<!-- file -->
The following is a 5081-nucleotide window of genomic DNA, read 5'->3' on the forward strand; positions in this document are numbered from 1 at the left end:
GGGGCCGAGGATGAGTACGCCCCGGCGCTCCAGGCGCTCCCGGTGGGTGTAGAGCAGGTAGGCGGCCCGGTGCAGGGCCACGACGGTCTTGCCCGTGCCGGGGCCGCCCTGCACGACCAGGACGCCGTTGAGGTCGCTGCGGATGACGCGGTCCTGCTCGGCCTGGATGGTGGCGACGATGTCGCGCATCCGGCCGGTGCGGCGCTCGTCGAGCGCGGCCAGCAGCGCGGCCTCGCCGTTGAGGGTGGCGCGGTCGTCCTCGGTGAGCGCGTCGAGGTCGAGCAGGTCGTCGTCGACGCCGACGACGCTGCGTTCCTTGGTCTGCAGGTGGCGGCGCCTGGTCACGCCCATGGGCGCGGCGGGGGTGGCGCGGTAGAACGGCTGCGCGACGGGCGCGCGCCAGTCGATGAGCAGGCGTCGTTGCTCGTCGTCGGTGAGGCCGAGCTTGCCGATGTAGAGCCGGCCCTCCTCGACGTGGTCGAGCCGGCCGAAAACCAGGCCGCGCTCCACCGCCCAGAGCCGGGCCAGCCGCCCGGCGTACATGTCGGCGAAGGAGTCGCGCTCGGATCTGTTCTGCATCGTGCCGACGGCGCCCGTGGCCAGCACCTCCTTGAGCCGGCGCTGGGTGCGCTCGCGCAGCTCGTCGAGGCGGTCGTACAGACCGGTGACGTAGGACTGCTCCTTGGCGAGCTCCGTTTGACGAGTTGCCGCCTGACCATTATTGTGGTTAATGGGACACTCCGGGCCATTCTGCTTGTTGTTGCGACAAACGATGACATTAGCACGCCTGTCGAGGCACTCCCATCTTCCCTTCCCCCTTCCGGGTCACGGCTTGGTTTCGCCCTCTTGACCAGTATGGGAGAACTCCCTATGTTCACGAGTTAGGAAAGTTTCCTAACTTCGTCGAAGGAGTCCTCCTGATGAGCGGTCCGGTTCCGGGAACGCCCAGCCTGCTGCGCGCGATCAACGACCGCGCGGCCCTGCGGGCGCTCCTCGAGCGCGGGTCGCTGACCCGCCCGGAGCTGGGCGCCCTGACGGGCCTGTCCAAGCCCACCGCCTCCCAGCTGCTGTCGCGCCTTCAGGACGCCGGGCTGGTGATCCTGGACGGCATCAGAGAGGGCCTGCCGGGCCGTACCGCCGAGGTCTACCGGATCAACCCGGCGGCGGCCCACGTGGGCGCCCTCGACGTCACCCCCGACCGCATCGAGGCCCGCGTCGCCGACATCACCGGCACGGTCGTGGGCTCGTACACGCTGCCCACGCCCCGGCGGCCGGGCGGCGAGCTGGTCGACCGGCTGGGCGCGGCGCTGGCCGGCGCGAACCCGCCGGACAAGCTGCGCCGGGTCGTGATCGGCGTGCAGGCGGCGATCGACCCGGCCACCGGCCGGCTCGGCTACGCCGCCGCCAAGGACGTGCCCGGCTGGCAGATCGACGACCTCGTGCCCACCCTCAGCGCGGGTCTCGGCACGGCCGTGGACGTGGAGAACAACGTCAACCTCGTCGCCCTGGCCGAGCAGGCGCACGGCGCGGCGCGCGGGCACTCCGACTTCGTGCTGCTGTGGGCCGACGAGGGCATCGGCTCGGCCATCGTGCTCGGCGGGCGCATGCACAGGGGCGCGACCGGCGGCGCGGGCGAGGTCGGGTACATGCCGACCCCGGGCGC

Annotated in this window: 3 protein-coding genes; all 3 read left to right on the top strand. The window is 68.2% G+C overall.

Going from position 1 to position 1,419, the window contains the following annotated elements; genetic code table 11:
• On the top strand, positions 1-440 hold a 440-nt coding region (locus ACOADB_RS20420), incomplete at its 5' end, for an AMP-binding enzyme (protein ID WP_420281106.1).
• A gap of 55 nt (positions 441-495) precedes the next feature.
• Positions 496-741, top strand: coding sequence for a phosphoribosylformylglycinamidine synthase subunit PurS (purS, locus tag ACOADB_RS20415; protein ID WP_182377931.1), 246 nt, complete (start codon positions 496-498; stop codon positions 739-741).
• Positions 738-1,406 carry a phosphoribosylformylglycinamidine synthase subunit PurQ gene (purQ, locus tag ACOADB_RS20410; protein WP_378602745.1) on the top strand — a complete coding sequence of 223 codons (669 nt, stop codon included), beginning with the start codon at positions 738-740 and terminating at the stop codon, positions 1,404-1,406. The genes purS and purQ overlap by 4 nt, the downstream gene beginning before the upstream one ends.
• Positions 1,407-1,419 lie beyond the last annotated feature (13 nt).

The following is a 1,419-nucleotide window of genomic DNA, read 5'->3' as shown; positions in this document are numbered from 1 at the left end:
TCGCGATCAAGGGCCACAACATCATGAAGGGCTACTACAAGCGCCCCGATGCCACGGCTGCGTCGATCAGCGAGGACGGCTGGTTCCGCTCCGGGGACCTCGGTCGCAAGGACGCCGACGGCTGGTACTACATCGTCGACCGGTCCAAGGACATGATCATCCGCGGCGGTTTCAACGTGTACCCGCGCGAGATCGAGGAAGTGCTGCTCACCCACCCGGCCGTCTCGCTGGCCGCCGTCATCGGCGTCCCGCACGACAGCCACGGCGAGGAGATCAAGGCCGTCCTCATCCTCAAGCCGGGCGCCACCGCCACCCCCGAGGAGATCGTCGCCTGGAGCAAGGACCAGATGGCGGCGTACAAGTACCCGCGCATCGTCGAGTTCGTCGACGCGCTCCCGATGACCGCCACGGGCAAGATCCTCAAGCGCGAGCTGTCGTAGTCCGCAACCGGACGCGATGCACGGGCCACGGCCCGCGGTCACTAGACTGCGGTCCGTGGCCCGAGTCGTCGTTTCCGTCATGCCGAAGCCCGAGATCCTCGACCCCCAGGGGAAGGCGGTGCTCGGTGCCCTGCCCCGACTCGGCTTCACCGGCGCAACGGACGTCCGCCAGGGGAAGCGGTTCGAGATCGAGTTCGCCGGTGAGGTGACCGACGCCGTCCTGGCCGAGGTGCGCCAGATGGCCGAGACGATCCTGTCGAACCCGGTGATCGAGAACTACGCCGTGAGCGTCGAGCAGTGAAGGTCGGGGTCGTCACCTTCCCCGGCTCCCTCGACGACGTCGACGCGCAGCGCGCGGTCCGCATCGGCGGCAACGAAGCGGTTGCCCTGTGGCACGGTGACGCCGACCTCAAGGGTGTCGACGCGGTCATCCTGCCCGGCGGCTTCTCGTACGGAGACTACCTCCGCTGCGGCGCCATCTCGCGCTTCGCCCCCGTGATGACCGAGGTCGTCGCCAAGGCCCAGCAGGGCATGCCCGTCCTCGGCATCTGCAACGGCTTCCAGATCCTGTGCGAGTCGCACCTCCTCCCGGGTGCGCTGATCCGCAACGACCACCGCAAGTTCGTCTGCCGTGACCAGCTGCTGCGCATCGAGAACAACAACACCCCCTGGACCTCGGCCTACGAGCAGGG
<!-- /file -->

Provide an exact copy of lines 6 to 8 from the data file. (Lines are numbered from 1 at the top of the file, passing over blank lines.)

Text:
• A gap of 55 nt (positions 441-495) precedes the next feature.
• Positions 496-741, top strand: coding sequence for a phosphoribosylformylglycinamidine synthase subunit PurS (purS, locus tag ACOADB_RS20415; protein ID WP_182377931.1), 246 nt, complete (start codon positions 496-498; stop codon positions 739-741).
• Positions 738-1,406 carry a phosphoribosylformylglycinamidine synthase subunit PurQ gene (purQ, locus tag ACOADB_RS20410; protein WP_378602745.1) on the top strand — a complete coding sequence of 223 codons (669 nt, stop codon included), beginning with the start codon at positions 738-740 and terminating at the stop codon, positions 1,404-1,406. The genes purS and purQ overlap by 4 nt, the downstream gene beginning before the upstream one ends.